Here’s my poem inspired by the word “gone.” This poem is original and written for today’s post. The art is reprinted from my one and only e-book, GOOSE LAKE, beautifully illustrated by Sladjana Vasic. Thanks again, Sladjana!

The Visit

It came upon the lake
late one afternoon,
wings softly pummeling the air
as it wheeled, deciding where
to rush down onto the water.
Its sudden appearance,
noted by many, startled the day.

Familiarity restored, routine returned,
but for the great white-robed guest
gliding with grace,
as royalty moves among commoners,
aware of their presence without curiosity.

The sun set, rolling down its curtain
across the stage, leaving the players free
to spend the dark hours as they would.

Morning arrived
dramatically disguised as fog,
allowing time for all to find their places.
When the moment came,
and the fog dissolved,
the swan was gone.

(c) poem by David L. Harrison
(c) art by Sladjana Vasic
from GOOSE LAKE, e-published 2011

From Goose Lake

Hi everyone,

My love for living on a lake remains one of the highlights of each day. When I get up, I walk through the house toward the kitchen for coffee without turning on a switch. That way I see the water in the natural dusky light of predawn.

This is the time of year when the geese seem restless. Many of them disappear during the day only to return to Goose Lake in the evening, issuing loud cries as they circle and glide in for a watery landing.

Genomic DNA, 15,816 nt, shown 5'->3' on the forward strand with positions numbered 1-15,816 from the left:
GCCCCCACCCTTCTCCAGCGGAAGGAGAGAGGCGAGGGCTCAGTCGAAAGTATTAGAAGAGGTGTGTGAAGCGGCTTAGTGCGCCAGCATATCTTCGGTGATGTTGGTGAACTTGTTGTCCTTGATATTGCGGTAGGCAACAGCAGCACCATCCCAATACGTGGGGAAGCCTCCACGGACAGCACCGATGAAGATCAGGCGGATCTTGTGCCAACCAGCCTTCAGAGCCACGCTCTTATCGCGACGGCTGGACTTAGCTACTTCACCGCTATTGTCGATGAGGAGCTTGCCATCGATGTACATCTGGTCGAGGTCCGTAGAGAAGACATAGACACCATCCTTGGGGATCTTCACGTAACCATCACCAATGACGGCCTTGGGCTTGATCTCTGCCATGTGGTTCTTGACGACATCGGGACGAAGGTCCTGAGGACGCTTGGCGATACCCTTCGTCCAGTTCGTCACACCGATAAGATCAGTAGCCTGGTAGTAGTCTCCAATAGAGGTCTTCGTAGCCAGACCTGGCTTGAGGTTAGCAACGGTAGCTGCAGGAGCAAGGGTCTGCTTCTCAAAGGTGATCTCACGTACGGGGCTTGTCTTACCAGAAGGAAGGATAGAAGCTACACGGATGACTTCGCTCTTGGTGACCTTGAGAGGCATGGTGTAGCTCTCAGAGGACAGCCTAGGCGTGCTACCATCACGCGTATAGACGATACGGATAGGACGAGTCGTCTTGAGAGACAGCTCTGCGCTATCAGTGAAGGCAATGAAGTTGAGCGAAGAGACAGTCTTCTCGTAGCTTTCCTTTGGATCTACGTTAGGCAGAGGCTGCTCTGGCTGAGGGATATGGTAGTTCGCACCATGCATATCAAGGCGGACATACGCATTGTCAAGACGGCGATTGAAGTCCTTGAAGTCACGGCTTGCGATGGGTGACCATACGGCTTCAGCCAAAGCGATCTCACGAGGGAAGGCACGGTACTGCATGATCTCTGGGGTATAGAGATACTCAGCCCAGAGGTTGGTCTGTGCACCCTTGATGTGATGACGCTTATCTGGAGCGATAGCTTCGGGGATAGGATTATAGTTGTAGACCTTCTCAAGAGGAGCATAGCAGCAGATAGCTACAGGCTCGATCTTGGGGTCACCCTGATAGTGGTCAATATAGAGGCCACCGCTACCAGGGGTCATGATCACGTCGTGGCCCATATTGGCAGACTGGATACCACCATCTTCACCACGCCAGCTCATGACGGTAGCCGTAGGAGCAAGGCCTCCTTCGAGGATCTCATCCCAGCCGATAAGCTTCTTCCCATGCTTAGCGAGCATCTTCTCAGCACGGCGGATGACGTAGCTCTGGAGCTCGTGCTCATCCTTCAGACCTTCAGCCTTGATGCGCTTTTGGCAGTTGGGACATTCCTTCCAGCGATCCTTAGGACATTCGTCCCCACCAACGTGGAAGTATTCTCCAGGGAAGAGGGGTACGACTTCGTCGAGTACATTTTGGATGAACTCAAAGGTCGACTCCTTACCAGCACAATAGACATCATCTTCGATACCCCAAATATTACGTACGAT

I know the time is coming when squadrons of geese will take off, one after another, leaving the lake to the ducks. Many of those same birds will return to spend the winter here but something deep within tells them it’s time to migrate so they must go through the motions of leaving.

Many of you know of my e-book of poems and prose about this quiet, lovely little lake. I have dubbed both the lake and the book GOOSE LAKE. GOOSE LAKE, 5The book is available on Barnes & Noble and Amazon for $1.99. GOOSE LAKE was illustrated by Sladjana Vasic and formatted by her husband, Milos.The foreword was written by Sylvia Vardell and Janet Wong.

I haven’t posted a sample for quite a while so here’s the first one in the collection.

Sometimes skunks cross our yard
when it’s too dark to see black fur.
Their white bands jiggling up and down
seem to glow like skeleton bones
out to trick or treat.

This summer we saw
a mother of seven
doing her best to keep her kids
from wrestling in the street.

I wonder how many
passed their babyhood lessons,
advanced to mischievous youngsters
who may, as I sit here sniffing the air,
be target practicing
at a horrified
neighborhood cat.

— David L. Harrison